Thursday, March 21, 2013
Grant Williams writes: On March 14, 1879, in Ulm, a tiny town on the banks of the river Danube in the German state of Baden-Württemberg, a boy was born to a Jewish electrical engineer and his wife.
Hermann and Pauline Einstein had no idea that their first-born son would one day change the way humans look at the world around them.Read full article... Read full article...
Saturday, March 16, 2013
Libertarians commendably focus on maximizing Economic Freedom and Individual Liberty. Who, after all, wants not to be economically and politically free?
But there is considerable dispute even among libertarians about what freedom does, or should entail regarding a variety of crucial issues such as “free trade,” immigration, and the proper role of government.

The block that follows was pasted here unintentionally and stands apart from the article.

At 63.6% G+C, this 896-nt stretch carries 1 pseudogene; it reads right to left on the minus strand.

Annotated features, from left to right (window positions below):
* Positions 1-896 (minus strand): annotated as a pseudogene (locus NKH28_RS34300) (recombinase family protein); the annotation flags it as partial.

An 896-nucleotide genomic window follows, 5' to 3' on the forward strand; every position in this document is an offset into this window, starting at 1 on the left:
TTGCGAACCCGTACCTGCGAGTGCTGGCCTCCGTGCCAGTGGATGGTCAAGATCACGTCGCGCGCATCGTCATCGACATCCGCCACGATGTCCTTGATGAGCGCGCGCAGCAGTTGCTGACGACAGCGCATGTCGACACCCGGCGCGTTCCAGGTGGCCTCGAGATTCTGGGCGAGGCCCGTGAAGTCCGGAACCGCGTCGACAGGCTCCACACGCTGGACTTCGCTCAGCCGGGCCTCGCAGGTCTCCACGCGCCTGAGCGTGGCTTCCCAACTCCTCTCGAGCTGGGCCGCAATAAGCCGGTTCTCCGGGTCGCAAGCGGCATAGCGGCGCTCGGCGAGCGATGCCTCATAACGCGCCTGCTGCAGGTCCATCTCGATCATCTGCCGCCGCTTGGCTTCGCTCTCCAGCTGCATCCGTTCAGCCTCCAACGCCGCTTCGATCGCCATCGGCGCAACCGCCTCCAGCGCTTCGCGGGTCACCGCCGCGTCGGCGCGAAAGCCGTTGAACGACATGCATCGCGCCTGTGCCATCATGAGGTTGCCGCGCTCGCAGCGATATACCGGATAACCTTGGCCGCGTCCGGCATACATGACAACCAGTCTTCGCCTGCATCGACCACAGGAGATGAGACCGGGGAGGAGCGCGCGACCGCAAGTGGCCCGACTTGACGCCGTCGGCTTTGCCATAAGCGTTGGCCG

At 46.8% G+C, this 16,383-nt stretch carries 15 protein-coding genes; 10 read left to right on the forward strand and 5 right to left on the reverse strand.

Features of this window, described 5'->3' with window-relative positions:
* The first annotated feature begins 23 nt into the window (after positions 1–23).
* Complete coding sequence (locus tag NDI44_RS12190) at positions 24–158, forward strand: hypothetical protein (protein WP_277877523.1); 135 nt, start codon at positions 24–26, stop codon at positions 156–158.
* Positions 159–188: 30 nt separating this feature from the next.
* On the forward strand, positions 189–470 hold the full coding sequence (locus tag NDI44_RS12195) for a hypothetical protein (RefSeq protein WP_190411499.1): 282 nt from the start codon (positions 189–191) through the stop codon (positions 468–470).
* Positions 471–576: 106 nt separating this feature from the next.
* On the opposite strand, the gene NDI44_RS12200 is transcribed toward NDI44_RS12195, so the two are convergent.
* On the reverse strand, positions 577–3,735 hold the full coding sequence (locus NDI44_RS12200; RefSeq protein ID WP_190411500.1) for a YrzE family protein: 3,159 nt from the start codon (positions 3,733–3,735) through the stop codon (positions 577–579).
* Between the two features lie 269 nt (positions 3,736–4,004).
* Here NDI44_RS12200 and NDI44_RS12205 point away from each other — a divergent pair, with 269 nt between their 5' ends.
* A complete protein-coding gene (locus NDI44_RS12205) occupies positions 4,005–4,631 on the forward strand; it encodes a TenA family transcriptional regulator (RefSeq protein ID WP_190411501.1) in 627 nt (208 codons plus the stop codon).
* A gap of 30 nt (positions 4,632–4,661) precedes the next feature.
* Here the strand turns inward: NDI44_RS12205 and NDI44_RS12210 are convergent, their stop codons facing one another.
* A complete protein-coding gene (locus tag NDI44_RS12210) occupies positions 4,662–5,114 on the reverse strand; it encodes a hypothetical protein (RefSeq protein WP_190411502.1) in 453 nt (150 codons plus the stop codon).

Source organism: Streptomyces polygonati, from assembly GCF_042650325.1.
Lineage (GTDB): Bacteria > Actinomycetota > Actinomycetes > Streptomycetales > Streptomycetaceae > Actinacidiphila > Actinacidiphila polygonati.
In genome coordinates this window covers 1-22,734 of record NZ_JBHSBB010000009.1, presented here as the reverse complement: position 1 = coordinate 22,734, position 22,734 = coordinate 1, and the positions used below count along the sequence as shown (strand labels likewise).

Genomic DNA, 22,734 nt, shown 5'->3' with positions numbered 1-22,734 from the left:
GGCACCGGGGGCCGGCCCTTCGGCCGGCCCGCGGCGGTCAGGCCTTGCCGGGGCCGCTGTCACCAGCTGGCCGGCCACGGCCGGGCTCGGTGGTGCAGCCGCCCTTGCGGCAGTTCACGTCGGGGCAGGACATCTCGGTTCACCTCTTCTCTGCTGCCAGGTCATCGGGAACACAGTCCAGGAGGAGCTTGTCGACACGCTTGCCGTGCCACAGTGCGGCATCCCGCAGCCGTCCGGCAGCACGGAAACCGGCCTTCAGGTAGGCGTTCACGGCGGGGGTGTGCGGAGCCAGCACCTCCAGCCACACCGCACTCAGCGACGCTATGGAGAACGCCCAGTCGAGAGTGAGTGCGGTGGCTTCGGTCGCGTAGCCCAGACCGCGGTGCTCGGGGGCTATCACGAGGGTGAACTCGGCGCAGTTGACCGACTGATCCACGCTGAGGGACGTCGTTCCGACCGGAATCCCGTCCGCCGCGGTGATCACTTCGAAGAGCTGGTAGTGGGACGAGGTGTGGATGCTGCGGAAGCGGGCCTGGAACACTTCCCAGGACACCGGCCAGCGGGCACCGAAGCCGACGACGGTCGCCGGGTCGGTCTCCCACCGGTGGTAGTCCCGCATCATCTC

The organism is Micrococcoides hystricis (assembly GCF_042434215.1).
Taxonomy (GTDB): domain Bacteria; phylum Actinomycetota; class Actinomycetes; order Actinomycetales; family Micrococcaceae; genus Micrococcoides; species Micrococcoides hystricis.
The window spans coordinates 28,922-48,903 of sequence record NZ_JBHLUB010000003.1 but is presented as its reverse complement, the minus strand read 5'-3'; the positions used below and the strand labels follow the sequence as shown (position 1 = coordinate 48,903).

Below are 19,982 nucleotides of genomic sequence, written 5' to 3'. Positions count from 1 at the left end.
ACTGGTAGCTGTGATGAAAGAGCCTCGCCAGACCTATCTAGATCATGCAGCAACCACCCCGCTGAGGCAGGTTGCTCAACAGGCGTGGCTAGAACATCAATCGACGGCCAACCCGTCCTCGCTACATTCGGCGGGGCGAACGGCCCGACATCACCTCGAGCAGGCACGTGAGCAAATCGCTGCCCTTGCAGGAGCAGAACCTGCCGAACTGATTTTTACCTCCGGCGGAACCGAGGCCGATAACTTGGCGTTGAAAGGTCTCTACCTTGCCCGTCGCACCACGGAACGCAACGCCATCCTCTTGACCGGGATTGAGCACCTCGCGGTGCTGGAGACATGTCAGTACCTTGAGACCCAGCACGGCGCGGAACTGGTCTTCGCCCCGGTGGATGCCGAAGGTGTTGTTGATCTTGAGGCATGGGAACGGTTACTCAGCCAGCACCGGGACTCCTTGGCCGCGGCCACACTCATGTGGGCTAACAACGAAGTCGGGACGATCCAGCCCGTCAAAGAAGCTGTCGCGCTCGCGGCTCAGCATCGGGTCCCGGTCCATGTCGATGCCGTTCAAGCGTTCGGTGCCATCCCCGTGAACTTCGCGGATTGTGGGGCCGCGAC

A profitable (and proper) understanding of Freedom is essential to maximizing Individual and Political Freedom, and to Protecting Economic Freedom and thus enhancing Wealth and Prosperity.Read full article... Read full article...
Saturday, March 09, 2013
HORSEMEN OF THE APOCALYPSE
In a recent post Brian Bloom gave a list of reasons why he thinks politicians, worldwide, are spitting in the wind by turning their prayer wheel of "reform and recovery" to "relaunch the economy", which for major sectors like carmaking in Europe are facing an endgame scenario. In the recent high profile spat between the CEO of Titan International, who totally rejected any idea of taking over Goodyear's unprofitable tyre factory in Amiens, and France's minister of Industrial Recovery, Arnaud Montebourg, Titan's CEO said he could buy a tyre factory in either China or India where at most he would need to pay the workers 1 euro per hour: say $250 per month. Nobody in Europe can even eat and buy clothes and shoes to put on their backs and feet, let alone buy a house, electricity and water, a car, cellphone, Internet access and all the rest, for that pay. Starvation wages to "relaunch the economy" !